Shaw says when selecting the system, considerations included making the system easy-to-use right from the CEO down to the sales representative. It also had to be easily expandable and upgradeable and easy to disseminate quickly across New Zealand using Dimond's Citrix environment. Fast, drill-down capabilities are also important.
"If you are going to have a dashboard or scorecard you need to have the ability to have access to cubes or a database where you can slice and dice information. Otherwise, all the dashboard will tell you is that you are speeding without the data behind it. We found that the ease of creating reports was a bit of a danger. All this information led to us creating too many reports. Try and focus on what you are trying to achieve," he says.
Shaw also advises that before implementing scorecard systems you also need to ensure the details of reports are appropriate - such as more detail at lower levels. It is important to ensure the data is "clean". Firms also need to see how appropriate such technology is for serving external customers, as these projects tend to be internally driven, and stakeholders must have buy-in.
"We were surprised at the need for information. Staff demanded different data to what we were wanting," he adds.
While there is a great deal of promise in all this, a recent Gartner report by Frank Buytendijk and Bill Gassman suggests it is important to ensure you make sound judgement calls on any demand for a dashboard from senior management.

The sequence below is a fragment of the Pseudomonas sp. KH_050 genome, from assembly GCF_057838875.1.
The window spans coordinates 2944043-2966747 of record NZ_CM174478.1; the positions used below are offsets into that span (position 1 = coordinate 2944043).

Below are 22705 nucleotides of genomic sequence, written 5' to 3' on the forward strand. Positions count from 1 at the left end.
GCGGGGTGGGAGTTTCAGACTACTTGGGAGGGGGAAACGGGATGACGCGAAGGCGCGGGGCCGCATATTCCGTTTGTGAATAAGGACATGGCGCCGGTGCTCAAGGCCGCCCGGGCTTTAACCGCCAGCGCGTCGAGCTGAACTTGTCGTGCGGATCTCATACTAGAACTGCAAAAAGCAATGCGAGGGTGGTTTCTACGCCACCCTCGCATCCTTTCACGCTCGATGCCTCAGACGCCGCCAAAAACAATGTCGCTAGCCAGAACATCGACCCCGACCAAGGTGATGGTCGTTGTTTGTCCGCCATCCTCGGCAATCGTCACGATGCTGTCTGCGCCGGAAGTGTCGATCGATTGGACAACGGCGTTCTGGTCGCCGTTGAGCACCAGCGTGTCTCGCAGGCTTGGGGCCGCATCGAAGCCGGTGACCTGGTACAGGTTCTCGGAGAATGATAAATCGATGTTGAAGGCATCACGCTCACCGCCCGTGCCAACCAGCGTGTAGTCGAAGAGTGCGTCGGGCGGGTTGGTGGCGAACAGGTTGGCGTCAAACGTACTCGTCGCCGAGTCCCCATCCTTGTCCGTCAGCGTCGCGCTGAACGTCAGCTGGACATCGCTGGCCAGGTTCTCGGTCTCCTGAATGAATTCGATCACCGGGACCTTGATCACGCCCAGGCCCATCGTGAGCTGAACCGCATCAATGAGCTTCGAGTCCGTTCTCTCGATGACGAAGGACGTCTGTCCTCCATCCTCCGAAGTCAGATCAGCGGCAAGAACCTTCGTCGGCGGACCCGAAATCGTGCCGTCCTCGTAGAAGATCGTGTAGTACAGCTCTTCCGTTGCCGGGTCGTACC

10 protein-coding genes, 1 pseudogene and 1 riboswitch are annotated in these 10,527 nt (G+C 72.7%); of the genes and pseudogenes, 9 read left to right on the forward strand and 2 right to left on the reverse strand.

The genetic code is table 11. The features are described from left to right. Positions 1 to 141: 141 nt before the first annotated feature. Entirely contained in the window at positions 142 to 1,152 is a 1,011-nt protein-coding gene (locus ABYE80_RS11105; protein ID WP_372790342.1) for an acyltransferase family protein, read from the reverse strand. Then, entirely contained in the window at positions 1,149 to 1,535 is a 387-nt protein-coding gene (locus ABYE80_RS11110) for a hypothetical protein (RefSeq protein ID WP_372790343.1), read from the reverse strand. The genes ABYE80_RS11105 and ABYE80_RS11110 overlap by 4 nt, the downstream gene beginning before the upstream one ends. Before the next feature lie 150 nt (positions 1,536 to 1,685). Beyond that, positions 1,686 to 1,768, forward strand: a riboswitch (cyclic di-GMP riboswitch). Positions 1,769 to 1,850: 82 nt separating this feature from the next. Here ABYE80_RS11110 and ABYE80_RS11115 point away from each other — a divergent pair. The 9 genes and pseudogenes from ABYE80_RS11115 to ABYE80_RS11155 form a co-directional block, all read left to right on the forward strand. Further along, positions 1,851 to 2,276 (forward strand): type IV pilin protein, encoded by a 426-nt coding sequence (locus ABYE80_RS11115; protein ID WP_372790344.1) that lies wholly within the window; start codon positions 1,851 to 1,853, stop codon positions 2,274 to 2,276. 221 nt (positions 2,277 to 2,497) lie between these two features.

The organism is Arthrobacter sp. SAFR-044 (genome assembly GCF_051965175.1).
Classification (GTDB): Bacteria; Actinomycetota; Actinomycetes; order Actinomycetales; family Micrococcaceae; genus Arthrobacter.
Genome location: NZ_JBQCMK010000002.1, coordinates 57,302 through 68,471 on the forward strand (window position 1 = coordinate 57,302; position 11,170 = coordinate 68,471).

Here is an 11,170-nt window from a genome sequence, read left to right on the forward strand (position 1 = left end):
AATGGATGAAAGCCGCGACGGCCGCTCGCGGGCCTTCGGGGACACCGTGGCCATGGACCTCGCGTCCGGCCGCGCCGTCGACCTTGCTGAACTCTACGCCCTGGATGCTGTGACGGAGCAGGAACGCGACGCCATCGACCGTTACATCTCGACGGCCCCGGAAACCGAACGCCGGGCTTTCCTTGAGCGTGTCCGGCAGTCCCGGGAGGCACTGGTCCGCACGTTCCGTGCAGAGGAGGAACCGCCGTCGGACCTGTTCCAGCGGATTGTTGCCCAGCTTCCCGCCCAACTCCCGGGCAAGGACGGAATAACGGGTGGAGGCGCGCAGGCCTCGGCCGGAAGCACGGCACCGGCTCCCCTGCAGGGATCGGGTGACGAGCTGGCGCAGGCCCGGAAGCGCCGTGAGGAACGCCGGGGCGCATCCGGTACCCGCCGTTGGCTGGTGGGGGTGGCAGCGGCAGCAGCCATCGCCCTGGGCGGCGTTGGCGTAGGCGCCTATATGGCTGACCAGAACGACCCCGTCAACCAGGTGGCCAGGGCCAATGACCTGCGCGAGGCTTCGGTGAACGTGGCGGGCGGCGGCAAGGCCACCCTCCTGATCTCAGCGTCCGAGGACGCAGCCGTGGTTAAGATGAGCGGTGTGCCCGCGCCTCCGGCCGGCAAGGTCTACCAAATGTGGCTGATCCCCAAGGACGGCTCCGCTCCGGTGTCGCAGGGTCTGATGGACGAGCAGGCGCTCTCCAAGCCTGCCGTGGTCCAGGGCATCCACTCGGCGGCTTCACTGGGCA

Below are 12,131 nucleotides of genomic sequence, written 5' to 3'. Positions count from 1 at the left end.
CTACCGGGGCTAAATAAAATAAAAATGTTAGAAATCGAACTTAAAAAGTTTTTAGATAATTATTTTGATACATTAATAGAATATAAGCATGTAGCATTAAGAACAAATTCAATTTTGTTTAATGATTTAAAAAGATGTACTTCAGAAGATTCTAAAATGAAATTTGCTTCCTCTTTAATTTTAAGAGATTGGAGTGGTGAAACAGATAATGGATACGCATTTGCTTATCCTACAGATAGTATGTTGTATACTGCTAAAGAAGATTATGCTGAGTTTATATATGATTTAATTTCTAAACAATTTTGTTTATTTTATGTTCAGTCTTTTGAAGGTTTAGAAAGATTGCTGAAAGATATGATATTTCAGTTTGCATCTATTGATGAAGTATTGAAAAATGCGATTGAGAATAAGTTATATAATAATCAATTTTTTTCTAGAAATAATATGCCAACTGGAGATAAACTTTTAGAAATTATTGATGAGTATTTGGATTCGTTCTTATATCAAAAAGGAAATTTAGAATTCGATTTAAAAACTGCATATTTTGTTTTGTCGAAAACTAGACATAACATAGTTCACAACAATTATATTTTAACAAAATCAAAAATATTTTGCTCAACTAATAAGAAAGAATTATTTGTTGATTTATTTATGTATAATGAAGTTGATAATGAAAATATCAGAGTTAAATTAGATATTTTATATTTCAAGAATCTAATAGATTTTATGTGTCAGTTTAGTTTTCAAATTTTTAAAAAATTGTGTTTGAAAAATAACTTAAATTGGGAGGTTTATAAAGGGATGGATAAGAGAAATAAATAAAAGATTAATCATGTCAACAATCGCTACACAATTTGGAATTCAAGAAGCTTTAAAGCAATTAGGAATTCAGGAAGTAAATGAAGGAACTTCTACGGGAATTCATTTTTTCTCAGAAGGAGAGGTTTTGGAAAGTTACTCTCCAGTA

The concept fills a similar function to the failed "executive information systems" idea of the mid to late 1980s. Nearing the peak of inflated expectation in Gartner's corporate performance management hype cycle, IT "should be prepared to argue against an incomplete, poorly considered initiative whose failure could harm the prospects of future business intelligence.
Like a plane cockpit
Nonetheless, Cortell's Matthew Hill confirms benefits from dashboards and scorecards of managers gaining quick overviews of the health of an organisation, revealing what might need instant attention.
But, while extolling their benefits, he offers this warning.
"We see a lot of dashboards that are whipped up in a quick way. Like the cockpit of a plane, it takes years to develop what the pilot needs to see in one view at a glance. The dashboard needs the same approach. It is not a matter of splashing colour and graphs around."
"Having the information on one screen is the key. Don't use excessive colour or multiple tabs as this removes the effectiveness of what the dashboard is designed for. Dashboards need not reflect real-time information, but certainly the timeliness of it, daily sales reports, weekly staff reports, etc," he continues.
"If you look at something of concern, the dashboard must be able to drill down and offer further analysis. The manager who may not be a technical user, must be able to drill into that graph, see the data underneath and take appropriate action," he concludes.
Dashboards versus scorecards
Generally speaking, dashboards are directed more towards real-time data stream reporting, while scorecards have a broader historic focus to their report structure.
However, there is often confusion over any difference between dashboards and scorecards as they offer similar graphical reporting systems on data feeds.
Whether an agreed definitional difference exists isn't entirely clear either, although definitions would be beneficial as there are differences in tool sets available, each with their own strengths.